Councillor Craske, just how important do you think our SINCS are?

As previously reported on ‘BW’ we still don’t have an actual date, or even a target date, for Bexley Council to sign-off the Sites of Importance for Nature Conservation review, despite a written reply on the matter from Community Safety, Environment and Leisure cabinet member Cllr. Peter Craske, and there is now a possibility that planning and sell-off decisions could be made before this happens. Bexley Natural Environment Forum has written back raising these issues, and inviting the councillor to make a statement as to which SINCs he thinks should be inviolable and which expendable over the next quarter century.

__________________

Dear Cllr. Craske,

We are grateful for your written reply to the question regarding the final sign-off date for the SINC review. It would appear from the 2015 schedule of Londo Wildlife Sites Board meeting dates that their part of the process would be expected to happen in early February 2016. We note that you have still not provided an actual target date for Bexley Council sign-off and that there is no obvious sense of urgency.

Your remit presumably includes responsibility for driving the achievement of the Core Strategy policy set out in CS18 of protecting and enhancing the Borough’s biodiversity. The Lawton review called for greater protection for SINCs, which have been objectively identified as the best and most important sites for wildlife in Bexley. In that context would you comment on the possibility that planning and sale decisions affecting the following sites may be made before the review is signed off, and the concerns that you will have about that:

– Crayford agricultural and landfill, a Borough Grade 2 Site recommended for promotion to Grade 1. Quote from review: ‘The extensive area of the site and its proximity to two sites of metropolitan importance (Crayford Marshes and the River Thames) further increase its value.’

– Land adjacent to Erith Marshes MSINC, which is geographically and functionally part of that site, and that hosts red and amber-listed breeding birds, the ‘development’ of which would have negative biodiversity impacts, including on the existing SINC.

– Land at Old Farm Park recommended for inclusion in the Sidcup rail linesides SINC.

What steps are you taking to ensure that this timing problem does not happen, given that SINC status is a material planning consideration?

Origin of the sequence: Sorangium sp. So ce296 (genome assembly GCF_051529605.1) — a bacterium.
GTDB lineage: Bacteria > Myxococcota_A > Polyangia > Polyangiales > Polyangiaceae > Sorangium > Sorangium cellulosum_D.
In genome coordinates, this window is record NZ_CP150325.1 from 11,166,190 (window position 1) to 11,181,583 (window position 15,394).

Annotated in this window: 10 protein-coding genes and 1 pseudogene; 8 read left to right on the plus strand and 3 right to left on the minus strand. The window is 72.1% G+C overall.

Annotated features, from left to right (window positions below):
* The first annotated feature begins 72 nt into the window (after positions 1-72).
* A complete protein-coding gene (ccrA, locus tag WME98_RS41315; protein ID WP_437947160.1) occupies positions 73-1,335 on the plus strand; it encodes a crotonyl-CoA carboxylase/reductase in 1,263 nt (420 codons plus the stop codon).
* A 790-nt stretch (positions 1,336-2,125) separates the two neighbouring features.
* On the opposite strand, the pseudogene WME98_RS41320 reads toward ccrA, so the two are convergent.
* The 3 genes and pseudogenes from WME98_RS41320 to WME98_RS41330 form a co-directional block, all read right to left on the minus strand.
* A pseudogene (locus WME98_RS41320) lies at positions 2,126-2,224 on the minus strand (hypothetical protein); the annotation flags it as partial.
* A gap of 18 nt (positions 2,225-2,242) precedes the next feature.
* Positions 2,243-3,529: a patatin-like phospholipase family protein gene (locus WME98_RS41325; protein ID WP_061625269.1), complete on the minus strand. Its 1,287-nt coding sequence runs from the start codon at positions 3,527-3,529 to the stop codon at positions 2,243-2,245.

You helpfully told me that “there was one alteration to the proposals as far as I am aware, which relates to a stretch of employment land on Norman Road, adjacent to Erith Marshes, and we are not aware of any amendments made by the London Wildlife Trust, although as I said, we will see what they say after their next board meeting”.

For the avoidance of doubt then, would you please confirm that:

– the land in question is, or includes, the two fields on the west side of Norman Road, one lying immediately adjacent to the north side of the Norman Road access trackway running west to the sewage works, and one on the south side, known variously as the Cory/old Borax site fields.

– these two fields were proposed for inclusion in the M041 Erith Marshes SINC, but that Bexley Council acted to remove or omit that recommendation from the Dec 2103 draft review (with the mapping drawn accordingly).

We are not clear how this has anything to do with ‘their next board meeting’, assuming you are talking about the LWSB, unless they are going to be told that this action was taken and are given an opportunity to comment on the matter.

From the point of view of transparency and accountability, it is our contention that residents who have helped pay for the review through their taxes ought to be able to see the full unadulterated recommendations. If the Council wishes to dispute any of them then it should publicly say why.

More generally, we would be interested to know what importance you attach to SINCs in Bexley, given that they are the highest grade of nature conservation land we have in the Borough. For the sake of argument, let’s assume you can influence what happens to them for the next 25 years. Which of the current and proposed SINCS listed in the 2013 draft review do you personally believe should be wholly inviolable during that time? Which do you think are wholly or partly expendable and why? Of the former, will you commit to using your power and influence to try and protect them from ‘development’ during your time as cabinet member for Community Safety, Environment and Leisure?

Thank you for your further attention.

Chris Rose. Vice-chair, Bexley Natural Environment Forum.

The big space, big skies feel of Erith Marshes has been eroded by the ring of grey sheds and other industrial facilities, whilst Bexley Council has so far failed to take the opportunity to enlarge the area and restore habitat when 'brownfield' has become available along its margin. (Photo: Chris Rose)

The big space, big skies feel of Erith Marshes has been eroded by the ring of grey sheds and other industrial facilities, whilst Bexley Council has so far failed to take the opportunity to enlarge the area and restore habitat when ‘brownfield’ has become available along its margin. (Photo: Chris Rose)

This entry was posted in Bexley Council, Crayford Marshes, Crossness Nature Reserve, Erith Marshes, Land sales, Old Farm Park, Open spaces, Planning, SINC. Bookmark the permalink.